The Fallacy of Choice In Names
EDIT: Thought I should note I loved my Canadian name as a child, well into my teenage years. Yes, I loved it, because it was unique and uncommon and I felt it identified me quite well. As of recent years, I’ve felt that name no longer solely fits me like it once did, just like I feel my Chinese does not solely belong to me.
Whenever I’ve talked about wanting to change my name (legally, as in, have it recognizable under the law, not just some far-off citizenship), I get the following responses:
“So what are you waiting for? You define who you are. Change your name if that’s what you want. It’s your choice.”
It’s my choice.
As long as I can withstand the amount of backlash that would come up against me. The surprise and confusion from friends. The outrage from those who just view it as “abandonment.” The hurt and grief from [my?] adoptive parents. The constant reminders of “you’re not really Chinese because you were raised by Canadians!” or “You can’t speak Chinese, that name doesn’t suit you.”
So physically it’s my choice. Emotionally, however, that one move could potentially alienate a ton of people who only know (and see me) as my Canadian upbringing. See, they know I was born to a Chinese man and woman over in “that Eastern place.” But they don’t see me as being of them. They see me, having been raised by my Canadian parents, as being of my adoptive parents’ upbringing.
Having an ethnic legalized name brings that all up to the forefront and smacks it into everyone’s faces.
Then there is the whole: “If my child wants to change their name when they’re older, I’d support them. It’ll be their choice.”
Sounds endearing. Sounds supportive. Except the whole set-up in adoption is designed so that it’s a fallacy of choice as dictated by government officials, social workers and adoptive parents. The system is designed to wipe the background of the adoptee and transfer all legal and ethnic rights to the adoptive parents. Before you argue semantics about how we’re all part of the human race and connected to the same ancestors – an adoptee cannot legally have two sets of parents. Adoption is not set up for a legal balance. Therefore, that doesn’t really leave much of a choice.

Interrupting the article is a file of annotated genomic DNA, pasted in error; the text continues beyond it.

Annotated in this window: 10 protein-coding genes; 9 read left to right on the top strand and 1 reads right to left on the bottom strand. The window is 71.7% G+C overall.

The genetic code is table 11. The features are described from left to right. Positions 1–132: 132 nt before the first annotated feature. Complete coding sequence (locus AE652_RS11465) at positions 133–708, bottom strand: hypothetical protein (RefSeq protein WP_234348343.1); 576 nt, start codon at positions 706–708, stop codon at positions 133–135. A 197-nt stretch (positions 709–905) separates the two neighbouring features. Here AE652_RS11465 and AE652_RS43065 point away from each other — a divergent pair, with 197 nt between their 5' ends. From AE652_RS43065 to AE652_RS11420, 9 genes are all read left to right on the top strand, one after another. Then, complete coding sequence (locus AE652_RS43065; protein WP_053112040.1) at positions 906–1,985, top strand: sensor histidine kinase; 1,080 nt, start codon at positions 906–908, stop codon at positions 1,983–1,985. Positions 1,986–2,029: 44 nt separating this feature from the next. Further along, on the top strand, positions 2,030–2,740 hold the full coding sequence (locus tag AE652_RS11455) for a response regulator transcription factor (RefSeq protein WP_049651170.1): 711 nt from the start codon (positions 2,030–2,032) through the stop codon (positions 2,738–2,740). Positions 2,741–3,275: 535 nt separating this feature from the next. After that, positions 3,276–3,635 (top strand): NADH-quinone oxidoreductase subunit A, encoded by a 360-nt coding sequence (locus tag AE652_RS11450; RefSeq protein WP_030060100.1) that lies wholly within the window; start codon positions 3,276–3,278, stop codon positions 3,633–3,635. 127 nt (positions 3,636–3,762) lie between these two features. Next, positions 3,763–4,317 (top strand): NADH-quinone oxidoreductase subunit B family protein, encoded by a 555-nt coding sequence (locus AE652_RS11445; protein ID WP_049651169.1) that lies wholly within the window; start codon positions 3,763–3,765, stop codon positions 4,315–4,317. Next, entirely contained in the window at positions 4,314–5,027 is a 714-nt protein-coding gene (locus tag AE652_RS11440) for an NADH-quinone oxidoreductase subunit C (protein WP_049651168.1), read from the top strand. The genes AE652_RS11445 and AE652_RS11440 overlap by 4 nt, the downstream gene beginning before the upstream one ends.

My own parents left my Chinese name as a middle name. But it’s quite clear they don’t see me as fitting that name. Or maybe they do, I don’t know. It’s a little like saying “Oh, I know you were born in China, but I don’t really think of you in that way.”
Because the adoptee is being raised in another country. Henceforth, I am not Mei-Ling to my parents. I am borne of another set of parents, but my adoptive parents don’t use my Chinese name. They don’t see me that way because they raised me to be Canadian.
Resist Racism once talked about it here:
Let’s be perfectly clear here: They aren’t giving the child a choice. First, there is a power differential. But in addition, if they really were going to give the kid a choice, they’d leave the name alone. But the paperwork reveals the parents’ choice: The new name.
How many adoptive parents do you know who kept their child’s name in its original form? I don’t know any. How many kept their personal names? I know just a few.
Undoubtedly someone will read this and think:
“Well why haven’t you changed your name back yet? If you feel so strongly about it, then do it!”
Resist Racism sums it up nicely here:
“She can change her name back any time she wants” = she’ll have to pay money to do it after a time when everyone has known her by the name we gave her, and despite what we say, she will have to soothe over our hurt feelings in the process.
If you’re an adoptive parent and reading this, don’t sit there and lie and tell me it wouldn’t hurt you. You gave your child an American name out of pride and love. If that child-turned-adult rejected that name and switched to their birth name, yes, it would be both legal and semantic rejection.
Guilt is a powerful way to discourage something.
You don’t have to say anything.
We know. We already know. We know if we legally reclaim our names it’s the same as rejecting you and the symbolism in our American names.
Because you raised us and you are our parents too.